There's no comparison between the juicy, intensely tart-sweet flavor of a ripe, in-season tomato and the bland, mealy character of its cold-weather counterpart. But even the very best tomatoes can be vastly improved with only one simple ingredient. That ingredient is salt, and it does more than just season your food—it does science.
To be more specific, salting facilitates osmosis, the process that, to paraphrase Kenji, draws liquids—in this case, tomato juice—from an area of low-solute concentration (the interior of the tomato's cells) through a membrane (the cell walls) and into an area of high-solute concentration (outside the cells). More simply put, in just a matter of minutes, salt will cause tomatoes to release their juices, resulting in fruit that's less watery and more intensely flavored.
And that's not all! Salt stimulates your salivary glands, causing them to produce the saliva that distributes flavor to your taste buds. It also suppresses your perception of bitterness, making that tomato taste even sweeter.
Collectively, these unique traits are what make us such tomato-salting zealots. And, as is true for most zealots, our salting practices come with a few core rules:
Rules for Salting Tomatoes
Drain Tomatoes for Tossed Salads
If you've ever added tomatoes to a salad, chances are you're familiar with the pool of liquid that forms at the bottom of the bowl, sogging up your leaves and watering down the flavor of the entire dish. The answer? Salt the tomatoes before combining them with other ingredients, letting them drain in a strainer or colander for just 15 or 20 minutes. You'll simultaneously intensify their flavor and ensure that the only liquid in the bowl is your dressing of choice. Put it to the test with this mixed-herbs salad or our modernized take on an iceberg wedge salad.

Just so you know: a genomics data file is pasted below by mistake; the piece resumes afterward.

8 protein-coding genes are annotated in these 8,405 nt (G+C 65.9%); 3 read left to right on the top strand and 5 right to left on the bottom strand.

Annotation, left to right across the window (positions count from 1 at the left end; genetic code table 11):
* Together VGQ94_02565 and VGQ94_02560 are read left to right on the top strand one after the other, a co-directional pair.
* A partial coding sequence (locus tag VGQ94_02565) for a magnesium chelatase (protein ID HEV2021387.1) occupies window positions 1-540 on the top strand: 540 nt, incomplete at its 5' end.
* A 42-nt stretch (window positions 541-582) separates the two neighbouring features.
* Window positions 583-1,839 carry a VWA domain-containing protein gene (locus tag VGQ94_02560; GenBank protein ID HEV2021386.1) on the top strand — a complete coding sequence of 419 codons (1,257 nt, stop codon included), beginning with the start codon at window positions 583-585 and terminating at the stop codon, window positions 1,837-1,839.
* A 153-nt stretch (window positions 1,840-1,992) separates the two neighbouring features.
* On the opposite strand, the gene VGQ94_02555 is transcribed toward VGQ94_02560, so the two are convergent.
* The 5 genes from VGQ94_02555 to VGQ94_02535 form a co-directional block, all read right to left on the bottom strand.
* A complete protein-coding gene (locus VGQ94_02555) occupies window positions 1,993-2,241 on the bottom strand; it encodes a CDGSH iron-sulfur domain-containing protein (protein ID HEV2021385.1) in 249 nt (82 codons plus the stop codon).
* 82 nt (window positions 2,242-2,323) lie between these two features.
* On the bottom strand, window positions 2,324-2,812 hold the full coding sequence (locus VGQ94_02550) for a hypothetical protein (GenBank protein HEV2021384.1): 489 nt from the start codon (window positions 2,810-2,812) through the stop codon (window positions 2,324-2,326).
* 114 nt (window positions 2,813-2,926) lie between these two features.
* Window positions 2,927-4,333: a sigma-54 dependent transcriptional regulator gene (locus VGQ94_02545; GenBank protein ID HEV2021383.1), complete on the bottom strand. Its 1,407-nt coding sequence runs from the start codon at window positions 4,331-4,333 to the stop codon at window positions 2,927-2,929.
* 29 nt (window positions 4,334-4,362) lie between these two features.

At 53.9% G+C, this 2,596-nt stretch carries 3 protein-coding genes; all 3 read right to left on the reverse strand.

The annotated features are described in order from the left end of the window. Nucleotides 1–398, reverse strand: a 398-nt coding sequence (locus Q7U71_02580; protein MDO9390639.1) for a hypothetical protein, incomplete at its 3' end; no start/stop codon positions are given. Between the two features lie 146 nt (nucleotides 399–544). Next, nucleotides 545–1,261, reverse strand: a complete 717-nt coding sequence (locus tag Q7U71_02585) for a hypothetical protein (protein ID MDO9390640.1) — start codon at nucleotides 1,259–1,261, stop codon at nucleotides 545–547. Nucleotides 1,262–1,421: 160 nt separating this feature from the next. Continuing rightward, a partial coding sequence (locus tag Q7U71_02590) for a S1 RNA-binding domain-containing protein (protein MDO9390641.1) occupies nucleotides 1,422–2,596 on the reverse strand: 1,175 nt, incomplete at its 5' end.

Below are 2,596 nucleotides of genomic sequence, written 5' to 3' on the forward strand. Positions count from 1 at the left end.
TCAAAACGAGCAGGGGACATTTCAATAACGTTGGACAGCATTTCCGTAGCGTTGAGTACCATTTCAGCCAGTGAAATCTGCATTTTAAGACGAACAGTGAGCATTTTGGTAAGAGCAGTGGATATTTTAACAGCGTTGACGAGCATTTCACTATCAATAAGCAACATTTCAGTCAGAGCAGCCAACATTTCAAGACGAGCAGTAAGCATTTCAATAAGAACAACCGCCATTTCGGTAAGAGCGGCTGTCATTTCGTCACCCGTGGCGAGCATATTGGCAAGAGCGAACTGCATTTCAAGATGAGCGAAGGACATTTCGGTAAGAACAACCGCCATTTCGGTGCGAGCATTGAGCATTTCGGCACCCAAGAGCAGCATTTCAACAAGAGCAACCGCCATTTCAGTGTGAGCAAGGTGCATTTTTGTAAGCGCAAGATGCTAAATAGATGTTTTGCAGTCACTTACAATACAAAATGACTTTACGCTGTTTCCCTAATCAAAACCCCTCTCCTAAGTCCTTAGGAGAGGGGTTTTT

Drain Tomatoes Being Used Later On
The same principle applies to the tomatoes in any dish that you plan to prepare more than 15 minutes before serving—think homemade lunches, picnic staples, and so forth.
Reserve the Tomato Juices
Make sure to set that colander or strainer over a bowl—the liquid you'll extract is well worth saving. Use it in your next Bloody Mary, or incorporate it into a salad dressing (at your discretion, not the tomato's!). In fact, salting the tomatoes, draining them, and recombining them with their juices is a process that's essential to our deeply flavorful Andalusian Gazpacho (and its faster, easier cousin); our Tomato Coulis; and our classic Tuscan panzanella.
Don't Drain Tomatoes Being Used Immediately
Planning to dig in right away? Capitalize on the tomato's natural juiciness, and add salt just at the very end. It's a great way to enhance BLTs, breakfast sandwiches, Caprese salads, pan con tomate, bruschetta, and beyond.
Choose the Type of Salt (and Volume) Carefully
If you're just salting your tomatoes to drain them, we recommend using kosher salt—a heaping teaspoon for every pound of tomatoes should be plenty. But for tomato preparations you plan to enjoy right away, grab the finishing salt and season to taste. Flaky sea salt will deliver bright pops of flavor and a pleasantly crunchy textural element that kosher and table salts simply can't compete with.